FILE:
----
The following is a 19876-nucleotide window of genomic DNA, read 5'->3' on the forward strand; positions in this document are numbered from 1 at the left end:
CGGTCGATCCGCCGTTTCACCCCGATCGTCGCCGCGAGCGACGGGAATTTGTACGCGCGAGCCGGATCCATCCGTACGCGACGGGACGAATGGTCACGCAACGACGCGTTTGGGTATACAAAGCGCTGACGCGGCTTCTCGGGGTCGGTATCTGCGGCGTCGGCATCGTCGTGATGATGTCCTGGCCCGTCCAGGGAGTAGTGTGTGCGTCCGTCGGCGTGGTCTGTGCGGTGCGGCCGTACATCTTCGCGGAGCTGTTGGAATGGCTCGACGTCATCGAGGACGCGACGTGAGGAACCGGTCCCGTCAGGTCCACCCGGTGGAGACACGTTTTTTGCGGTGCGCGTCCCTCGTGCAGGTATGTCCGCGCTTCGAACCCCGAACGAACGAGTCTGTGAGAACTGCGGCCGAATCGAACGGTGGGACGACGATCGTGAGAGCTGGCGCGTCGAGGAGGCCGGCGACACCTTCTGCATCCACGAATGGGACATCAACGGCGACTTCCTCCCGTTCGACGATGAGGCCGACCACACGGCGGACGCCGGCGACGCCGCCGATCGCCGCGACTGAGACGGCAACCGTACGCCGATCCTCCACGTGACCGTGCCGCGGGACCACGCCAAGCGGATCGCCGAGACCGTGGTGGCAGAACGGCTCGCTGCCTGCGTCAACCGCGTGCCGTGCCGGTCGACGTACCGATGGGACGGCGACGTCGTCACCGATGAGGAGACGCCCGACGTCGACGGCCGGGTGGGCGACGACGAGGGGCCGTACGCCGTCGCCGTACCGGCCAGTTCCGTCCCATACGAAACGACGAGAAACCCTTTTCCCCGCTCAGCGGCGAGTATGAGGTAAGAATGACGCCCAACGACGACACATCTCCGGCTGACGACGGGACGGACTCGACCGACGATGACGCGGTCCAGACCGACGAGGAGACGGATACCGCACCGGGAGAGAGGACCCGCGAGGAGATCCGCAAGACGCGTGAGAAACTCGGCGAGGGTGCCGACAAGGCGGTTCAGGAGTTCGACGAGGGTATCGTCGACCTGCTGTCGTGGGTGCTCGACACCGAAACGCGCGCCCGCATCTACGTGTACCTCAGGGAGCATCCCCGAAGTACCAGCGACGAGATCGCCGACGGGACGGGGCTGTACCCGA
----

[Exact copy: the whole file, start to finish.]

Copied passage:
The following is a 19876-nucleotide window of genomic DNA, read 5'->3' on the forward strand; positions in this document are numbered from 1 at the left end:
CGGTCGATCCGCCGTTTCACCCCGATCGTCGCCGCGAGCGACGGGAATTTGTACGCGCGAGCCGGATCCATCCGTACGCGACGGGACGAATGGTCACGCAACGACGCGTTTGGGTATACAAAGCGCTGACGCGGCTTCTCGGGGTCGGTATCTGCGGCGTCGGCATCGTCGTGATGATGTCCTGGCCCGTCCAGGGAGTAGTGTGTGCGTCCGTCGGCGTGGTCTGTGCGGTGCGGCCGTACATCTTCGCGGAGCTGTTGGAATGGCTCGACGTCATCGAGGACGCGACGTGAGGAACCGGTCCCGTCAGGTCCACCCGGTGGAGACACGTTTTTTGCGGTGCGCGTCCCTCGTGCAGGTATGTCCGCGCTTCGAACCCCGAACGAACGAGTCTGTGAGAACTGCGGCCGAATCGAACGGTGGGACGACGATCGTGAGAGCTGGCGCGTCGAGGAGGCCGGCGACACCTTCTGCATCCACGAATGGGACATCAACGGCGACTTCCTCCCGTTCGACGATGAGGCCGACCACACGGCGGACGCCGGCGACGCCGCCGATCGCCGCGACTGAGACGGCAACCGTACGCCGATCCTCCACGTGACCGTGCCGCGGGACCACGCCAAGCGGATCGCCGAGACCGTGGTGGCAGAACGGCTCGCTGCCTGCGTCAACCGCGTGCCGTGCCGGTCGACGTACCGATGGGACGGCGACGTCGTCACCGATGAGGAGACGCCCGACGTCGACGGCCGGGTGGGCGACGACGAGGGGCCGTACGCCGTCGCCGTACCGGCCAGTTCCGTCCCATACGAAACGACGAGAAACCCTTTTCCCCGCTCAGCGGCGAGTATGAGGTAAGAATGACGCCCAACGACGACACATCTCCGGCTGACGACGGGACGGACTCGACCGACGATGACGCGGTCCAGACCGACGAGGAGACGGATACCGCACCGGGAGAGAGGACCCGCGAGGAGATCCGCAAGACGCGTGAGAAACTCGGCGAGGGTGCCGACAAGGCGGTTCAGGAGTTCGACGAGGGTATCGTCGACCTGCTGTCGTGGGTGCTCGACACCGAAACGCGCGCCCGCATCTACGTGTACCTCAGGGAGCATCCCCGAAGTACCAGCGACGAGATCGCCGACGGGACGGGGCTGTACCCGA